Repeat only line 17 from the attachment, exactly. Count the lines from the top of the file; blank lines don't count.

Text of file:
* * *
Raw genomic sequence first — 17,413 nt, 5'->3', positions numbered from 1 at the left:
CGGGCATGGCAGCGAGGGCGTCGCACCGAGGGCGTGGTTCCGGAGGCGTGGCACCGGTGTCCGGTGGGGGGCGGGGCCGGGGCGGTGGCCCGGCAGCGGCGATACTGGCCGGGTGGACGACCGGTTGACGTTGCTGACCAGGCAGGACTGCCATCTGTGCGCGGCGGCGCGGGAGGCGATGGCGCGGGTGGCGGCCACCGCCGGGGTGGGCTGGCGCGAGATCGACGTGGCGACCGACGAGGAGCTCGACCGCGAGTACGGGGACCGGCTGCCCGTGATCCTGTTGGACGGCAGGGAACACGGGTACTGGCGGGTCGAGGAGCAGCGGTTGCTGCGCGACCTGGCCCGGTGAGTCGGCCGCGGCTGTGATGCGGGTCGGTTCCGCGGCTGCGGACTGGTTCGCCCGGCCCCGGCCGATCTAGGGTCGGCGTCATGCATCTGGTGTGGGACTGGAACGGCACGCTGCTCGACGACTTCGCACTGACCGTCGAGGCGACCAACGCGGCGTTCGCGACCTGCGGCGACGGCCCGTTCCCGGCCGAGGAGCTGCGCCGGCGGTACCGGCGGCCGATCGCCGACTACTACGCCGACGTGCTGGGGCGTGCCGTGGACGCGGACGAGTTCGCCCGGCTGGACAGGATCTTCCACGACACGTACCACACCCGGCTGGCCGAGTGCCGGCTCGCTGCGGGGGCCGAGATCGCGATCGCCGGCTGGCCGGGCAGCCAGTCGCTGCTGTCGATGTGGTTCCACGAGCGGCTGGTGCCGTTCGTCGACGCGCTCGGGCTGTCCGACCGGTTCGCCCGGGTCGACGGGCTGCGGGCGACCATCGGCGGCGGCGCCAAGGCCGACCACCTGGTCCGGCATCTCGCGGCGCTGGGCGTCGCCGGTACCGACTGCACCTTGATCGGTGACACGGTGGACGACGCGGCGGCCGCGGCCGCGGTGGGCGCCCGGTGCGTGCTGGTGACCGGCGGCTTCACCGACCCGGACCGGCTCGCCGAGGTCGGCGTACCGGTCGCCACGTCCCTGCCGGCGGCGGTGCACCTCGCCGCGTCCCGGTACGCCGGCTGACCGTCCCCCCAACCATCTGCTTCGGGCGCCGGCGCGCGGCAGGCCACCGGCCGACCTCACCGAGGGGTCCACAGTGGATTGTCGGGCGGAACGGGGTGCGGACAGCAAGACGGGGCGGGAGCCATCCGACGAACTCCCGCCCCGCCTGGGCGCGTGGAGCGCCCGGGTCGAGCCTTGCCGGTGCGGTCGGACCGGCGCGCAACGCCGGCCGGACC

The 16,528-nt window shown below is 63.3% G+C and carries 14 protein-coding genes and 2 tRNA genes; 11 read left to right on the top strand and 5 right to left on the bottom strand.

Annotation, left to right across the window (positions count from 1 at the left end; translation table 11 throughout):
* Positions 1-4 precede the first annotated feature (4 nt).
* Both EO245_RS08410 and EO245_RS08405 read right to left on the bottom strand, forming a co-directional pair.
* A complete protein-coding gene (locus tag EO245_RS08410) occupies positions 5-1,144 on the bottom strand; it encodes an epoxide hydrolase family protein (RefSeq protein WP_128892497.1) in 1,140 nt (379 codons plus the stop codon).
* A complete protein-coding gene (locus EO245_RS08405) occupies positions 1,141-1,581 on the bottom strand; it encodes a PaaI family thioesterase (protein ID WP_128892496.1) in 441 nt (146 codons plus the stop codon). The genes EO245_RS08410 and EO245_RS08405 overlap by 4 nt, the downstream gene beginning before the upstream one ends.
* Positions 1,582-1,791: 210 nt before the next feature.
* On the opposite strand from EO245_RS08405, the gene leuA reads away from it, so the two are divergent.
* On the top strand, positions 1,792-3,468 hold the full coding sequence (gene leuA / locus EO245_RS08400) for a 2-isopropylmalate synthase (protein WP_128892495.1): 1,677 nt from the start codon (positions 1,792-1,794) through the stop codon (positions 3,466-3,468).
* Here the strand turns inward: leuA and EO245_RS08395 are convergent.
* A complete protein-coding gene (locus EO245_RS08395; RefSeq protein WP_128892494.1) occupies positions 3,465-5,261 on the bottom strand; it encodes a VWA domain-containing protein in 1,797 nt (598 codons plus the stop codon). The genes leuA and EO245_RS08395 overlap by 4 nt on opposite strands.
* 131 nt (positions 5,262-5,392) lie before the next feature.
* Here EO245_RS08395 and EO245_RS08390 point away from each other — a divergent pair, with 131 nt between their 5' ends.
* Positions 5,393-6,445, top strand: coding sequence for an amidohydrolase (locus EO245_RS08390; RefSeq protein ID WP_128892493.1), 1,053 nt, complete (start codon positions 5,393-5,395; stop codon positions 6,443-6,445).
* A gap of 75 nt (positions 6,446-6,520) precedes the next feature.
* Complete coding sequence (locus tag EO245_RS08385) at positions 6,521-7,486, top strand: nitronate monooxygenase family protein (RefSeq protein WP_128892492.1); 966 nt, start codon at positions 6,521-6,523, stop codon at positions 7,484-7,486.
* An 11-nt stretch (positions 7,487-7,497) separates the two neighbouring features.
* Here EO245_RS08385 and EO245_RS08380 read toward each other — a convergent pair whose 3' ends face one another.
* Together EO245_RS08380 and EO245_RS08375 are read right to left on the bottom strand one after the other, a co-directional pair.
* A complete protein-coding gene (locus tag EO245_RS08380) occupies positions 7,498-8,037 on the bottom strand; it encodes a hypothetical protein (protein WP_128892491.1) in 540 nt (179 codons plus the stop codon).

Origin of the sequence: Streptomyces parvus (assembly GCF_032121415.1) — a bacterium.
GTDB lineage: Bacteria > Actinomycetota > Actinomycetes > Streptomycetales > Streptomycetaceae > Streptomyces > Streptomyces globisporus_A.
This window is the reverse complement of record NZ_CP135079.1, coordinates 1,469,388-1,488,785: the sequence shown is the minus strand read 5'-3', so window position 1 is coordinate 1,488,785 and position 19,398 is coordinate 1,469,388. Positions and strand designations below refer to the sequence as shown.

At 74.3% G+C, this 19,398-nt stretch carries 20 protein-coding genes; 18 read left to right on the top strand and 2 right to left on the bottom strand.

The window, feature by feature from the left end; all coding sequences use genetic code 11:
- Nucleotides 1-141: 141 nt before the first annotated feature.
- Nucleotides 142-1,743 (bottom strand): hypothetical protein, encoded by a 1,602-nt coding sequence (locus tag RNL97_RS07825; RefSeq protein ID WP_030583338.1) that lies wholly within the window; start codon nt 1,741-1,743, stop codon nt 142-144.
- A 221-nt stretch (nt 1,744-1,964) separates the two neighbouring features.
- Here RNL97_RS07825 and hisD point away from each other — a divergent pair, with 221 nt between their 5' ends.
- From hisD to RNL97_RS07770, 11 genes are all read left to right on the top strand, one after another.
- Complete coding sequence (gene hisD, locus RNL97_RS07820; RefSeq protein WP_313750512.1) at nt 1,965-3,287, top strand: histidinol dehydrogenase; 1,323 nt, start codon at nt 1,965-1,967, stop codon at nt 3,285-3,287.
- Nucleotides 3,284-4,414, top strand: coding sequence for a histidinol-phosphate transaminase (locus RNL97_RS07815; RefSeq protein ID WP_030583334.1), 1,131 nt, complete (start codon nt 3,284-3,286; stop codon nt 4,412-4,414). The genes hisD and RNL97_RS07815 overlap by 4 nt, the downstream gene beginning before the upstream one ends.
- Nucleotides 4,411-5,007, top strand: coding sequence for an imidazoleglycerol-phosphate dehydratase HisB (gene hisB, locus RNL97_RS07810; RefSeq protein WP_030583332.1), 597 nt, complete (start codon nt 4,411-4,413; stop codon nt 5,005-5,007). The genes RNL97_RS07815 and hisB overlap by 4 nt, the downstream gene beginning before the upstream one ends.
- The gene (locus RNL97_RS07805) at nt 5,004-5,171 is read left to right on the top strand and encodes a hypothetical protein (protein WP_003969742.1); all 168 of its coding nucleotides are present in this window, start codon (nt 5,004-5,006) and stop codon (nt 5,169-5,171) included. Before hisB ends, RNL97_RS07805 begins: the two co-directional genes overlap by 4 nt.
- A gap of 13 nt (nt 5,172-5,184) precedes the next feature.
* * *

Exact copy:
* A gap of 75 nt (positions 6,446-6,520) precedes the next feature.